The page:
Wikipedia Copy/Paste & Other Mistakes
Content writing is essential for good search engine optimization. It can be difficult for a first-timer, but rest assured – the pitfalls are easy to avoid. While there are common threads in most good content writing, the usual traits of bad content writing are easier to pinpoint. Here are some habits of highly ineffective content writers:
-Taking Info from Wikipedia. Yes, Wikipedia’s information is mostly reliable—that much I admit. But if your audience wanted to hear info recited, they would have gone to Wikipedia in the first place! Many content writers turn to Wikipedia when assigned articles for a new company. There is nothing wrong with this, but even if you start your research with Wikipedia, be sure not to end it there!
-Setting the Wrong Mood. When I first took on freelance content writing work, my sole source of topics was Google News. As any content writer who tries this will discover, not every product or service sold on the Internet makes headlines. Worse still, some clients’ products will make the wrong kinds of news. Any writer who has produced content for companies that make weapons, cars, or alcoholic beverages can surely attest to this! Remember that you are being commissioned to write articles by clients, and that you ought to keep their product or service in a positive light. To wit, a good and bad example of an article topic for a company that makes freezers:
Wrong: “Authorities Obtain Warrant to Search Suspect’s Freezer”
Right: “Freezer Sales Skyrocket as Record-High Temperatures Hit Midwest”
-Telling Tall Tales. Content writing is such a young and misunderstood practice that many full-timers forget that they are writing articles, not ad copies! As a content writer, your audience is not captive and will freely leave the website if your writing is not interesting and genuine. Readers are distrustful of promotional content with a blatant lack of objectivity, as they should be.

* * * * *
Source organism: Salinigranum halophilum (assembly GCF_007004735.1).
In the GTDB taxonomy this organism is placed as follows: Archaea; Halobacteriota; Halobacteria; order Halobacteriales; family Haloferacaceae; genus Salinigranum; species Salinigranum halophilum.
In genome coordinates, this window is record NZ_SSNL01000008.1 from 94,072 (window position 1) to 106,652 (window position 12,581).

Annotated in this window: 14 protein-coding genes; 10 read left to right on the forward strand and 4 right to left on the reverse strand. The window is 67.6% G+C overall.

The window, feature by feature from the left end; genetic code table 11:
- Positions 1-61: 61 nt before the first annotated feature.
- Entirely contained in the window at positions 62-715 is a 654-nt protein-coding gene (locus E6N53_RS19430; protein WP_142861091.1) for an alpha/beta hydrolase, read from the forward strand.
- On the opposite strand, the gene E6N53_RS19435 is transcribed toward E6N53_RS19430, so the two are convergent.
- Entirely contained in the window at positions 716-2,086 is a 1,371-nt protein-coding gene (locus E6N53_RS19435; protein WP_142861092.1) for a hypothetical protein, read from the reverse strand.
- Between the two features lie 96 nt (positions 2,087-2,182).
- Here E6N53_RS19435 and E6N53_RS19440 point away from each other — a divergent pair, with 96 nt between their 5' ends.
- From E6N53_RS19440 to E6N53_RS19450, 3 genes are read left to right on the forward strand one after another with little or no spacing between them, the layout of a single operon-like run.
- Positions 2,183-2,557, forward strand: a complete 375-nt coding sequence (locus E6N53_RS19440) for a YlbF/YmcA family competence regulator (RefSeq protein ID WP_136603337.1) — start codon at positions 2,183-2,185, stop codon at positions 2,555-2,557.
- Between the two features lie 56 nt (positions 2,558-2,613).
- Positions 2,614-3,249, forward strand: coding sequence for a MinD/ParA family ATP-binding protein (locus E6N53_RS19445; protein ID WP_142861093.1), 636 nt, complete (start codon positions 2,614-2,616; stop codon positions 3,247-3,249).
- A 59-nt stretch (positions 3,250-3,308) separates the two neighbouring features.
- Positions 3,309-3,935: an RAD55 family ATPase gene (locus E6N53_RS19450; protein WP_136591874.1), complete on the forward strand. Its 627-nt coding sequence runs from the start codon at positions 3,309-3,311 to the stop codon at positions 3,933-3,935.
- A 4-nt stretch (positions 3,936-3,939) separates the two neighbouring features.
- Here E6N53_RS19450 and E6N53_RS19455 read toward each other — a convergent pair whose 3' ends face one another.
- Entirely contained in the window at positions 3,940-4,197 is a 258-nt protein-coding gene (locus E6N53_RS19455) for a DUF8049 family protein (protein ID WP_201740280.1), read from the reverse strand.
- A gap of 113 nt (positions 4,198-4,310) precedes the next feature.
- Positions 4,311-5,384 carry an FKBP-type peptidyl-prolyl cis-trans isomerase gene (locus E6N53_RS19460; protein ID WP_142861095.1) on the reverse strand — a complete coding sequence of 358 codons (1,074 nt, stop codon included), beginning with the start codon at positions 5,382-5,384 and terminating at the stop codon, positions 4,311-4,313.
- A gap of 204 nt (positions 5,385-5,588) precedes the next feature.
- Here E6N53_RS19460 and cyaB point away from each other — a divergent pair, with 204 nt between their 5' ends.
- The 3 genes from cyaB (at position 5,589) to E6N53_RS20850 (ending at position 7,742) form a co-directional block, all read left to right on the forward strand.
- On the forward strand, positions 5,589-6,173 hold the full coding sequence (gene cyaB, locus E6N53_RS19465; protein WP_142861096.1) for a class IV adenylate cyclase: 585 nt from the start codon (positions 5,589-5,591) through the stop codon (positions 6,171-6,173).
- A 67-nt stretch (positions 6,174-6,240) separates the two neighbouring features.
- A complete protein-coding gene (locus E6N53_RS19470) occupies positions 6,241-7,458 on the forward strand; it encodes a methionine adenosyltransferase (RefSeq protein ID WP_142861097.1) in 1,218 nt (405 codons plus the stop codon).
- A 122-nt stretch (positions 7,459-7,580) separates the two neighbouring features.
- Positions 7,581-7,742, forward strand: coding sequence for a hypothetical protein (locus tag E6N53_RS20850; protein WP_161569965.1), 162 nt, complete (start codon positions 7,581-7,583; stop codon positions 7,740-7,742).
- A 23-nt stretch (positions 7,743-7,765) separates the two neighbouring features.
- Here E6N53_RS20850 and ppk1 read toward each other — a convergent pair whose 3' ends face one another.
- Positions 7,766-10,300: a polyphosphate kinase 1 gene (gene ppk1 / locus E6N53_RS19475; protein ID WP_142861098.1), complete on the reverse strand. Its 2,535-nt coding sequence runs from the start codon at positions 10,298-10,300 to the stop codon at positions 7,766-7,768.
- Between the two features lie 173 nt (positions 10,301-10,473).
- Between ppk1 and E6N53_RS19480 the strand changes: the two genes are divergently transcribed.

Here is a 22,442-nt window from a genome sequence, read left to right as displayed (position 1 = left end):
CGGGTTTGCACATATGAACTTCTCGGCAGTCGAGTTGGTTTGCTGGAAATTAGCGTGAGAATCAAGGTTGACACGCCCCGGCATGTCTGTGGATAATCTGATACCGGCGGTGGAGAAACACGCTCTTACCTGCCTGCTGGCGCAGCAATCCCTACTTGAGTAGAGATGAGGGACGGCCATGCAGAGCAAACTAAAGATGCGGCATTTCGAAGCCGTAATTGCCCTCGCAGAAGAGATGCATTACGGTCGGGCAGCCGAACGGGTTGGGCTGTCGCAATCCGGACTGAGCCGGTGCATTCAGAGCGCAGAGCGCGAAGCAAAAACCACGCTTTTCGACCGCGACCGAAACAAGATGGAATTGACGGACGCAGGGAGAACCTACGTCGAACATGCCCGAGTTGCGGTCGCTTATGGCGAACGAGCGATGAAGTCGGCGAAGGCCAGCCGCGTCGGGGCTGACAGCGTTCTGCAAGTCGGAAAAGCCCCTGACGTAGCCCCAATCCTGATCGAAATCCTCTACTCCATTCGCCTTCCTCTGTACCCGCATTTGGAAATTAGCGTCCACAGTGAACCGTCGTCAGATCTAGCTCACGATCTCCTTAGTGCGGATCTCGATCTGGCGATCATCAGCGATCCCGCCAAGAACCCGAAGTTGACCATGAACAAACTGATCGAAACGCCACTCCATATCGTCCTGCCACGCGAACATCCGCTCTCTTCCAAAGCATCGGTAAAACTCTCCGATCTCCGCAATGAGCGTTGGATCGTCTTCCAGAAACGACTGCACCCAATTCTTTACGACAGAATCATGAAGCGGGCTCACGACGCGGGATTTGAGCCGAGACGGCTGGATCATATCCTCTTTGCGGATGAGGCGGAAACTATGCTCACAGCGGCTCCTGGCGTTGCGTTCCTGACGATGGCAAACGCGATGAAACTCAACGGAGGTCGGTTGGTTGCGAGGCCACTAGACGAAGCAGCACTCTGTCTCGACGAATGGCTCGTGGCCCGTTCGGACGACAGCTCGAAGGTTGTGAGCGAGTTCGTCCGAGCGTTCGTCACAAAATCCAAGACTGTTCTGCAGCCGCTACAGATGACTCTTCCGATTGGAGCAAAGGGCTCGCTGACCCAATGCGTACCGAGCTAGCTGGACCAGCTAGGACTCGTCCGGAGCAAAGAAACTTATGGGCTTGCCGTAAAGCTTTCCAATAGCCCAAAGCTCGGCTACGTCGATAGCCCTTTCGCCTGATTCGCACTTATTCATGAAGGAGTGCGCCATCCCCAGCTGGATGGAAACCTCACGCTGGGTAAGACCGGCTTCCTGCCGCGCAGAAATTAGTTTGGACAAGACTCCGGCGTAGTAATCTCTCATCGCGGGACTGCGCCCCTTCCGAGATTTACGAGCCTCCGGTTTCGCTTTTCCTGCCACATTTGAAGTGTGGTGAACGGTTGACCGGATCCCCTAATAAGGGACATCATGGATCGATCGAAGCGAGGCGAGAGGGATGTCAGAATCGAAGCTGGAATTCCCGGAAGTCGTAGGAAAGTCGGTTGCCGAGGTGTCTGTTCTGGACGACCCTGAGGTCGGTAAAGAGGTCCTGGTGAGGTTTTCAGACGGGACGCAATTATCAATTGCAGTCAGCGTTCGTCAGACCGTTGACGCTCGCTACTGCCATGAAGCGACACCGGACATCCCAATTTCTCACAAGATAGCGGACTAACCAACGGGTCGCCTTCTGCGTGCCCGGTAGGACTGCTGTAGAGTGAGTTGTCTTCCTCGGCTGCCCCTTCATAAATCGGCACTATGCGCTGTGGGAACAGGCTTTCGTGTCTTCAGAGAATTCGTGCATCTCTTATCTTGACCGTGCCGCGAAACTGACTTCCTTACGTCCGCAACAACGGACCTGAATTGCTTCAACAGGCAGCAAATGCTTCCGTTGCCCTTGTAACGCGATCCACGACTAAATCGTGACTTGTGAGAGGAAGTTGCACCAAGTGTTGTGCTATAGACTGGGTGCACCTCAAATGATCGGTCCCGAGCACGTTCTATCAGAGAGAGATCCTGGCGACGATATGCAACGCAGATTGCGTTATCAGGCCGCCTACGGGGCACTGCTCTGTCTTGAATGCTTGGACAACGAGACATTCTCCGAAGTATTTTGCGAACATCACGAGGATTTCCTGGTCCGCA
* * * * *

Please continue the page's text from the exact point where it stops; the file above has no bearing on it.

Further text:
Wrong: “It’s the only freezer that’s top-of-the-line, low-priced, and has never left a customer dissatisfied!”
Right: “[sentence deleted].” Better to write nothing than to descend into pitchman’s jargon for several sentences each article!
-Fluffing up an Article with Filler. So you were asked to write an eight-hundred-word article – that doesn’t mean you should stretch a five-hundred-word article with unnecessary sentences. Think back to some of the more difficult topic you have written—somehow, someway, good content writers find a way to make the article happen (more often than not, you’ll end up with more material than you need anyway). The Internet is a vast place and you should have no trouble finding inspiration for material to fill the remaining three hundred words.
-Writing in the Middle-School-Essay Format. Many content writers are asked to write articles of around five to six hundred words in length. This word count evokes bad memories of eighth-grade five-paragraph essay assignments for me, and, judging by the format of much content writing, I can tell I’m not alone. To view content writing as a formulaic chore is a self-fulfilling prophecy.
You don’t have to reinvent stream-of-consciousness prose every time you write an article, though. One simple format that is preferable to the five-stanza standard is the bulleted list. Bulleted lists are a great way to get across pure information without seeming pretentious, dull, or wordy. They are also easy to read.
Believing You Are Above the Need for Editing. No One Is.Even the greatest writers have relied on copious editing and rewriting in order to reach their finished product. An objective second set of eyes, even from a less gifted writer, can pinpoint bad writing decisions—grammatical errors, confusing analogies, or simply dull writing.
If no editor is available, edit your writing yourself—remember that good writing starts at the second draft!